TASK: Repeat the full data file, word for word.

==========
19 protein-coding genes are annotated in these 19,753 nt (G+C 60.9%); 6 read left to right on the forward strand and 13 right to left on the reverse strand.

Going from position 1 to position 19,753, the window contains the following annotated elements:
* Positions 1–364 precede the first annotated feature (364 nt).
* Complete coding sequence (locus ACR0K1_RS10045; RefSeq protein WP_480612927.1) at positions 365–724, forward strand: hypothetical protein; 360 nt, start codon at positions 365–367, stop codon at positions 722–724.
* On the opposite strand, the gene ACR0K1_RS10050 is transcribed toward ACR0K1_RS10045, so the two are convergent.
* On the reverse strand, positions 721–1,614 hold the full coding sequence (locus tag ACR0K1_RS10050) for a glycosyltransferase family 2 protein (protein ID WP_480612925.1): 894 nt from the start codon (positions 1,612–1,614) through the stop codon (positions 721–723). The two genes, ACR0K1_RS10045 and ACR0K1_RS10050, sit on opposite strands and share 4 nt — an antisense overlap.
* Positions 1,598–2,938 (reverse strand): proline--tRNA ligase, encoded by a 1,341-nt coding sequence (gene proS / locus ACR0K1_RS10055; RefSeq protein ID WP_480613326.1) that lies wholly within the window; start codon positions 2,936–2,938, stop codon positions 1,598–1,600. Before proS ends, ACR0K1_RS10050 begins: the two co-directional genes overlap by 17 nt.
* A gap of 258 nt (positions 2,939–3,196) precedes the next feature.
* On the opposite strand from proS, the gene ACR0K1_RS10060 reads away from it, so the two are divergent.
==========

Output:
19 protein-coding genes are annotated in these 19,753 nt (G+C 60.9%); 6 read left to right on the forward strand and 13 right to left on the reverse strand.

Going from position 1 to position 19,753, the window contains the following annotated elements:
* Positions 1–364 precede the first annotated feature (364 nt).
* Complete coding sequence (locus ACR0K1_RS10045; RefSeq protein WP_480612927.1) at positions 365–724, forward strand: hypothetical protein; 360 nt, start codon at positions 365–367, stop codon at positions 722–724.
* On the opposite strand, the gene ACR0K1_RS10050 is transcribed toward ACR0K1_RS10045, so the two are convergent.
* On the reverse strand, positions 721–1,614 hold the full coding sequence (locus tag ACR0K1_RS10050) for a glycosyltransferase family 2 protein (protein ID WP_480612925.1): 894 nt from the start codon (positions 1,612–1,614) through the stop codon (positions 721–723). The two genes, ACR0K1_RS10045 and ACR0K1_RS10050, sit on opposite strands and share 4 nt — an antisense overlap.
* Positions 1,598–2,938 (reverse strand): proline--tRNA ligase, encoded by a 1,341-nt coding sequence (gene proS / locus ACR0K1_RS10055; RefSeq protein ID WP_480613326.1) that lies wholly within the window; start codon positions 2,936–2,938, stop codon positions 1,598–1,600. Before proS ends, ACR0K1_RS10050 begins: the two co-directional genes overlap by 17 nt.
* A gap of 258 nt (positions 2,939–3,196) precedes the next feature.
* On the opposite strand from proS, the gene ACR0K1_RS10060 reads away from it, so the two are divergent.